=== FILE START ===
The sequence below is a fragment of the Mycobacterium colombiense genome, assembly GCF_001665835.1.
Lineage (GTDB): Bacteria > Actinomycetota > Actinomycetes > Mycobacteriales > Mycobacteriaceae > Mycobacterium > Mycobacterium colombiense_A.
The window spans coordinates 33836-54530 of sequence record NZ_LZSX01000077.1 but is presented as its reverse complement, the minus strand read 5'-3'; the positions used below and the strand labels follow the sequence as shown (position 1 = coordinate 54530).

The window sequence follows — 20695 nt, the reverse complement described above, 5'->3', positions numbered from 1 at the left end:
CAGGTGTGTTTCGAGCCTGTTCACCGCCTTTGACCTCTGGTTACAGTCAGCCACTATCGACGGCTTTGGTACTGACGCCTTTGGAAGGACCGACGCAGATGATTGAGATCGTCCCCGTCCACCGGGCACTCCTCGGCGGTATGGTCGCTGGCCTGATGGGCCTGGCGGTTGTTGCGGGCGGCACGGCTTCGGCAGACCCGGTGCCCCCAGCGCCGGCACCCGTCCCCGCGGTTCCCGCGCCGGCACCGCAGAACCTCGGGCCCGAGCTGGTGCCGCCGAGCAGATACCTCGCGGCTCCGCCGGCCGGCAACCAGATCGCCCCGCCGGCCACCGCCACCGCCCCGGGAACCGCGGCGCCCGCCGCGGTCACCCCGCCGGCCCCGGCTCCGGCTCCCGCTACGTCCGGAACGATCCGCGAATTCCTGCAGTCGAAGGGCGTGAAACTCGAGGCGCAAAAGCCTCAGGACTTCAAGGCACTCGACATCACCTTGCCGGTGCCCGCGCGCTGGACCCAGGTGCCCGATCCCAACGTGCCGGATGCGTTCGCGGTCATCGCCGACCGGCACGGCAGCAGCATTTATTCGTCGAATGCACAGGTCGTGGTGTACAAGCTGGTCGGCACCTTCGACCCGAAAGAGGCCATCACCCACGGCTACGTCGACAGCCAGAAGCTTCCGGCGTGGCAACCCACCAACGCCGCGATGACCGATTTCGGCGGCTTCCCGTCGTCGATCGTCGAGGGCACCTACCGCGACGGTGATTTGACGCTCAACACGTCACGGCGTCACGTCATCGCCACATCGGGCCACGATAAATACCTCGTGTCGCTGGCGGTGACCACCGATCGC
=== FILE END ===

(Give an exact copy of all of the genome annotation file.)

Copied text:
The sequence below is a fragment of the Mycobacterium colombiense genome, assembly GCF_001665835.1.
Lineage (GTDB): Bacteria > Actinomycetota > Actinomycetes > Mycobacteriales > Mycobacteriaceae > Mycobacterium > Mycobacterium colombiense_A.
The window spans coordinates 33836-54530 of sequence record NZ_LZSX01000077.1 but is presented as its reverse complement, the minus strand read 5'-3'; the positions used below and the strand labels follow the sequence as shown (position 1 = coordinate 54530).

The window sequence follows — 20695 nt, the reverse complement described above, 5'->3', positions numbered from 1 at the left end:
CAGGTGTGTTTCGAGCCTGTTCACCGCCTTTGACCTCTGGTTACAGTCAGCCACTATCGACGGCTTTGGTACTGACGCCTTTGGAAGGACCGACGCAGATGATTGAGATCGTCCCCGTCCACCGGGCACTCCTCGGCGGTATGGTCGCTGGCCTGATGGGCCTGGCGGTTGTTGCGGGCGGCACGGCTTCGGCAGACCCGGTGCCCCCAGCGCCGGCACCCGTCCCCGCGGTTCCCGCGCCGGCACCGCAGAACCTCGGGCCCGAGCTGGTGCCGCCGAGCAGATACCTCGCGGCTCCGCCGGCCGGCAACCAGATCGCCCCGCCGGCCACCGCCACCGCCCCGGGAACCGCGGCGCCCGCCGCGGTCACCCCGCCGGCCCCGGCTCCGGCTCCCGCTACGTCCGGAACGATCCGCGAATTCCTGCAGTCGAAGGGCGTGAAACTCGAGGCGCAAAAGCCTCAGGACTTCAAGGCACTCGACATCACCTTGCCGGTGCCCGCGCGCTGGACCCAGGTGCCCGATCCCAACGTGCCGGATGCGTTCGCGGTCATCGCCGACCGGCACGGCAGCAGCATTTATTCGTCGAATGCACAGGTCGTGGTGTACAAGCTGGTCGGCACCTTCGACCCGAAAGAGGCCATCACCCACGGCTACGTCGACAGCCAGAAGCTTCCGGCGTGGCAACCCACCAACGCCGCGATGACCGATTTCGGCGGCTTCCCGTCGTCGATCGTCGAGGGCACCTACCGCGACGGTGATTTGACGCTCAACACGTCACGGCGTCACGTCATCGCCACATCGGGCCACGATAAATACCTCGTGTCGCTGGCGGTGACCACCGATCGC